The Pre-1941 Triumph Motor Cycle Pages


From Peter Cornelius - Triumph Specialist for the VMCC - of Britain.


Triumph's 1906 to 1909 Models



The 1906 Accumulator/coil Model

The 1907 Magneto Model

1908 Model
1908 Model


Having sorted out the frame breakage problem Triumph's 1906 models were similar to those of later 1905 machines, but with the major difference that 1906 saw the introduction of the Triumph renowned to-and-fro front forks. With changes almost annually, with a new declaration each year that THIS was the combination of springs which wouldn't break (!) the concept ran through to 1924.

For 1907 the engine capacity was increased, and in an attempt to give a lower seating position the frame sloped back slightly from the headstock to the saddle. However, this looked rather strange and distracted from the otherwise smart presentation of Triumphs.

The engine capacity was again increased slightly for 1908 and the frame returned to an almost horizontal frame top-tube.
Following the success of a Triumph coming Second in the first Isle of Man TT Races of 1907, for 1908 Triumph produced a special TT model; for pedals were not to be allowed for the TT Races that year. (with a petrol allowance of one gallon per 100 miles, for single-cylinder engines.)
A Triumph rider won, of course, at an average speed of 40.49 mph and a fuel consumption of 117.6 miles per gallon. (Fuel in those days was a very different, and more efficient, fuel than that sold today.)
The 1908 TT Model was not catalogued for general availability.

The engine capacity of the 1909 models remained the same as for the 1908 machine, and now a Tourist Trophy Model was listed. (Two pounds more than the standard Roadster Model.)
There was also limited availability of machines fitted with a Triumph Patented clutch, in an enlarged hub in the rear wheel - the "Free-Engine Model".
Triumph's motor cycles were becoming more practical to share the roads with other traffic (mainly horse drawn).

Brief Specifications and Variations

1906 - 398cc 3 hp (at 1,500rpm). 78mm bore X 76mm stroke.
........... Available as Accumulator/coil or Magneto ignition.
........... Unsold stocks of the JAP 293cc 2 hp. engined machine were also listed.
1907 - 450cc 3 hp (at 1,500rpm). 82mm bore X 86mm stroke.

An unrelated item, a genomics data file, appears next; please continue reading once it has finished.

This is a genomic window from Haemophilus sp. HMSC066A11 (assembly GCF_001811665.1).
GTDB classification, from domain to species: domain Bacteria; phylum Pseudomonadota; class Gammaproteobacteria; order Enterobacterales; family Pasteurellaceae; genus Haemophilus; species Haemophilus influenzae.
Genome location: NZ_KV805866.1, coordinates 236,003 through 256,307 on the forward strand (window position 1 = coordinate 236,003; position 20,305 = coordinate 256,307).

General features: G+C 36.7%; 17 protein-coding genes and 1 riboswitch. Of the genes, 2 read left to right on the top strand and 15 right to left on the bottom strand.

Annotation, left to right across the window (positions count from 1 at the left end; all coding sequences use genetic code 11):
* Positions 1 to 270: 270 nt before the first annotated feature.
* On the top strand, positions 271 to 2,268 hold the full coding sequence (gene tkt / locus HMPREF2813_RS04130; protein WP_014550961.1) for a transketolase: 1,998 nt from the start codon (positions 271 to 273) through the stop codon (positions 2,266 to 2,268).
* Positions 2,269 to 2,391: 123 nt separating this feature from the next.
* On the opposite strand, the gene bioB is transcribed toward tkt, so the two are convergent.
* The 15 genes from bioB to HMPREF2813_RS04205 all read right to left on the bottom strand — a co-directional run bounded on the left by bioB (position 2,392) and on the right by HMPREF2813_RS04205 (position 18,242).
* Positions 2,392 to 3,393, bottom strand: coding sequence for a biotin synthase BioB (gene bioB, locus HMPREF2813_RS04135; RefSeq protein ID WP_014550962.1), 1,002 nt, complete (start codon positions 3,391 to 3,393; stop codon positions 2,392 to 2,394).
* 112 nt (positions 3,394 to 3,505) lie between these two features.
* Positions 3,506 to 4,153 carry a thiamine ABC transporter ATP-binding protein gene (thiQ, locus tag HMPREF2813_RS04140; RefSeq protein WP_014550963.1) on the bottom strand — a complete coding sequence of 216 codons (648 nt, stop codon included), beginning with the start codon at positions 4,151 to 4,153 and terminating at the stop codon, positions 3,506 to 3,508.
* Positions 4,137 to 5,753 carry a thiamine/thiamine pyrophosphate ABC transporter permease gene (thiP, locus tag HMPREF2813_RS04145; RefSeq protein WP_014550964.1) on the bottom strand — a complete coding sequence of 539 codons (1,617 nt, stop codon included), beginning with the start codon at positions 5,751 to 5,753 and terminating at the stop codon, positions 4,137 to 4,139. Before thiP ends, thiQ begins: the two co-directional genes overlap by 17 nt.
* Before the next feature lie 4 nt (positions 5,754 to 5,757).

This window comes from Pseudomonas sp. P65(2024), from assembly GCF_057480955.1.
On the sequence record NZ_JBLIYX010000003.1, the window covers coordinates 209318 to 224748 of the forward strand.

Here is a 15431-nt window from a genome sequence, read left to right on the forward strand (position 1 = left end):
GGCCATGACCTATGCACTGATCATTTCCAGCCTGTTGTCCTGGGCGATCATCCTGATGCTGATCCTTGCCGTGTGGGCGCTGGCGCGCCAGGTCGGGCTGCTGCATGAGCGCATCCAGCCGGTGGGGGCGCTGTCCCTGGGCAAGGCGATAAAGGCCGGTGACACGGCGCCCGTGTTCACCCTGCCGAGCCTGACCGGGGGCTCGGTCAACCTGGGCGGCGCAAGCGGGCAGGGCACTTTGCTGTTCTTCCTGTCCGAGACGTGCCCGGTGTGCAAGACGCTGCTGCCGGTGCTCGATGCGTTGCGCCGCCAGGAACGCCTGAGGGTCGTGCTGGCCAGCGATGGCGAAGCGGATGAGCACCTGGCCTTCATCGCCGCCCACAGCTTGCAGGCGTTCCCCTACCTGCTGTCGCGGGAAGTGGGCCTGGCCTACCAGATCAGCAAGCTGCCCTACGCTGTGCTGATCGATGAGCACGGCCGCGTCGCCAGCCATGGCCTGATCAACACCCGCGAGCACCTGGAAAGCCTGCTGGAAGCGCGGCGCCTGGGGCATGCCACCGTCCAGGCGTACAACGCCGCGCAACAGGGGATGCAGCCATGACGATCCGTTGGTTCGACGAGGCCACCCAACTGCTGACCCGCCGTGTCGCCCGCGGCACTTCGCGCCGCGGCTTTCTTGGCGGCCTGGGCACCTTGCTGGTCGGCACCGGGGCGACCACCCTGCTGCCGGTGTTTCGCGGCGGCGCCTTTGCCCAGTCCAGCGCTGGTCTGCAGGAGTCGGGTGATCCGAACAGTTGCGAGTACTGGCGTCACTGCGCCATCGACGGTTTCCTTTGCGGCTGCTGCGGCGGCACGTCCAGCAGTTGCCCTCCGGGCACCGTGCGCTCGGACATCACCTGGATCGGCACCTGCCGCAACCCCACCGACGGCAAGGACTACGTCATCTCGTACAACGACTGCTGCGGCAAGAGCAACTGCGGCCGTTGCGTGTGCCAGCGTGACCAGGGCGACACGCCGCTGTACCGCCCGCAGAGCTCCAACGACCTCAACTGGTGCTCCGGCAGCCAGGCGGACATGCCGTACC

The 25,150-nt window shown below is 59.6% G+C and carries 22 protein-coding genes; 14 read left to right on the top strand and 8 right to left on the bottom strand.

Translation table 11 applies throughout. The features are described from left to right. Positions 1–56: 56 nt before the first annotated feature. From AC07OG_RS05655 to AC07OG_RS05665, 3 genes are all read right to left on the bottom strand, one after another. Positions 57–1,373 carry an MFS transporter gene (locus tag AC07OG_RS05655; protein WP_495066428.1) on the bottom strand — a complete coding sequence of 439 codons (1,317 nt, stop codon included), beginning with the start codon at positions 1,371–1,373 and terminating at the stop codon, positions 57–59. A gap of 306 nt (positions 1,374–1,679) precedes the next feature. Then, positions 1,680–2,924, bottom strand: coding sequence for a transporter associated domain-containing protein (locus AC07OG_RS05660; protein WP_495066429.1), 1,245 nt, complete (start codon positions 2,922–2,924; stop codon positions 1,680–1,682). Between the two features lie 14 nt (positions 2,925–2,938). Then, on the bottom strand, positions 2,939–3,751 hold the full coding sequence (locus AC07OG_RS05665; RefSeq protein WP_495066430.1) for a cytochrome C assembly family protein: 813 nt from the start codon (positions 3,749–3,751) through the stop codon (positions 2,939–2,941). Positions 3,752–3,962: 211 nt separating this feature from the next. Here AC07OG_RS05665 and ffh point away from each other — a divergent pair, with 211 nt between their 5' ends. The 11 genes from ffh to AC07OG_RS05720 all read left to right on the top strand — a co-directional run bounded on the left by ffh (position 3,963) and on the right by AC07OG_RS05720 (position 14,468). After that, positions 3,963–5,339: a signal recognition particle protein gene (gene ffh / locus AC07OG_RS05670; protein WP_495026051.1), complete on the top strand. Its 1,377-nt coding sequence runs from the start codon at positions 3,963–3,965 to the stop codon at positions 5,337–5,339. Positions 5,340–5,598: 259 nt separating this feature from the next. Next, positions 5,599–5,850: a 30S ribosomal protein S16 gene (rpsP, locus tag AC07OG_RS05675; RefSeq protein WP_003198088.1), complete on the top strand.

........... Two models, as above.
1908 - 475cc 3 hp. 84mm bore X 86mm stroke.
........... Only available with Magneto ignition. Accumulator/coil was not to return again until the 1950's!
........... A Tourist Trophy Model was manufactured but not generally available.
1909 - 475cc 3 hp. 84mm bore X 86mm stroke.
........... A Tourist Trophy Model was now listed for general sale.
........... Limited availability of a Free-Engine Model with the Triumph Patented clutch hub.

Triumph were progressing year by year. What had probably started as a generally available proprietory engine was gradually being improved with slowly learnt knowledge of the workings and requirements for the manufacture of an efficient internal combustion engine.

Belt drive, no gears. Direct drive (Fixed-engine). Pedal, or run and jump, and hope that the controls were set so that the engine would start. The later 1909 Free-engine model with the clutch hub made starting and riding much easier.

The well recognised Silver fuel and oil tank, with Brunswick Green panels, lined Gold and Red, had become Triumph's major recognition feature.

Reliability was also being recognised as being 'standard' with any Triumph motor cycle.

Production gradually increased year upon year.
1906 - 500, or slightly more.
1907 - Probably 1,000 to 1,200.
1908 - Something in the order of 2,500. (Seven a day!)
1909 - Slightly less than 3,000. (50 a week!)

I have knowledge of Triumphs from this period surviving in Australia, Britain, Canada, Holland, Ireland and New Zealand.

For more details you really need to refer to the booklets I have written covering the Early Models.


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